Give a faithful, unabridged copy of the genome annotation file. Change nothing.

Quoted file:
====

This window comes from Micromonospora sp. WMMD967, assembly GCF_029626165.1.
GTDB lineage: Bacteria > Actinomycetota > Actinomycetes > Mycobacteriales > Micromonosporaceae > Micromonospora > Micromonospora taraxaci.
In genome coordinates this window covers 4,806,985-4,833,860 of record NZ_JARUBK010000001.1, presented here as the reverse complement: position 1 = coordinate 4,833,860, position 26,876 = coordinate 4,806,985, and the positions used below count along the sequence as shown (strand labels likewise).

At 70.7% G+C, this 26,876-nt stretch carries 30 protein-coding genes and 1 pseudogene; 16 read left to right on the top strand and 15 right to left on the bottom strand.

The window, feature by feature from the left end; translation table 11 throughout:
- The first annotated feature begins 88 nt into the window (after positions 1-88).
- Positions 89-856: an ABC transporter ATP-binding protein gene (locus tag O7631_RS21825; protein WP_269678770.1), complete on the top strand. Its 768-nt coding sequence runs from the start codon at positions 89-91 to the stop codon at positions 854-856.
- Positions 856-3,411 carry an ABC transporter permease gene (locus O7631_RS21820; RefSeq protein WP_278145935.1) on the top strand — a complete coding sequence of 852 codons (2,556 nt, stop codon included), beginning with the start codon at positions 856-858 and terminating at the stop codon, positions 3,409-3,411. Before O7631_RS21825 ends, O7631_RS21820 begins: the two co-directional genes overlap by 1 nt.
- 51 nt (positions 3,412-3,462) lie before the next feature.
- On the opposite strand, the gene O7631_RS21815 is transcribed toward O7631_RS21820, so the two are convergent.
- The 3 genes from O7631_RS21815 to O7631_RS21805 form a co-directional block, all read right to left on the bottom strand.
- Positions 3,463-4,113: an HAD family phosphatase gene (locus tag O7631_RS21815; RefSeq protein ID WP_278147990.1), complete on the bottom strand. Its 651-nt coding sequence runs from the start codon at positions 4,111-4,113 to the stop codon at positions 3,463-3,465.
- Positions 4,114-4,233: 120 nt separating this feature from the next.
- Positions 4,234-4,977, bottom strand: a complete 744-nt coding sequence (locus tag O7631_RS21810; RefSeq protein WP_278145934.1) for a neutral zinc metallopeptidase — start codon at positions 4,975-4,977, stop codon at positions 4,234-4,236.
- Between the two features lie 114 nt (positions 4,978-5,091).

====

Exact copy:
This window comes from Micromonospora sp. WMMD967, assembly GCF_029626165.1.
GTDB lineage: Bacteria > Actinomycetota > Actinomycetes > Mycobacteriales > Micromonosporaceae > Micromonospora > Micromonospora taraxaci.
In genome coordinates this window covers 4,806,985-4,833,860 of record NZ_JARUBK010000001.1, presented here as the reverse complement: position 1 = coordinate 4,833,860, position 26,876 = coordinate 4,806,985, and the positions used below count along the sequence as shown (strand labels likewise).

At 70.7% G+C, this 26,876-nt stretch carries 30 protein-coding genes and 1 pseudogene; 16 read left to right on the top strand and 15 right to left on the bottom strand.

The window, feature by feature from the left end; translation table 11 throughout:
- The first annotated feature begins 88 nt into the window (after positions 1-88).
- Positions 89-856: an ABC transporter ATP-binding protein gene (locus tag O7631_RS21825; protein WP_269678770.1), complete on the top strand. Its 768-nt coding sequence runs from the start codon at positions 89-91 to the stop codon at positions 854-856.
- Positions 856-3,411 carry an ABC transporter permease gene (locus O7631_RS21820; RefSeq protein WP_278145935.1) on the top strand — a complete coding sequence of 852 codons (2,556 nt, stop codon included), beginning with the start codon at positions 856-858 and terminating at the stop codon, positions 3,409-3,411. Before O7631_RS21825 ends, O7631_RS21820 begins: the two co-directional genes overlap by 1 nt.
- 51 nt (positions 3,412-3,462) lie before the next feature.
- On the opposite strand, the gene O7631_RS21815 is transcribed toward O7631_RS21820, so the two are convergent.
- The 3 genes from O7631_RS21815 to O7631_RS21805 form a co-directional block, all read right to left on the bottom strand.
- Positions 3,463-4,113: an HAD family phosphatase gene (locus tag O7631_RS21815; RefSeq protein ID WP_278147990.1), complete on the bottom strand. Its 651-nt coding sequence runs from the start codon at positions 4,111-4,113 to the stop codon at positions 3,463-3,465.
- Positions 4,114-4,233: 120 nt separating this feature from the next.
- Positions 4,234-4,977, bottom strand: a complete 744-nt coding sequence (locus tag O7631_RS21810; RefSeq protein WP_278145934.1) for a neutral zinc metallopeptidase — start codon at positions 4,975-4,977, stop codon at positions 4,234-4,236.
- Between the two features lie 114 nt (positions 4,978-5,091).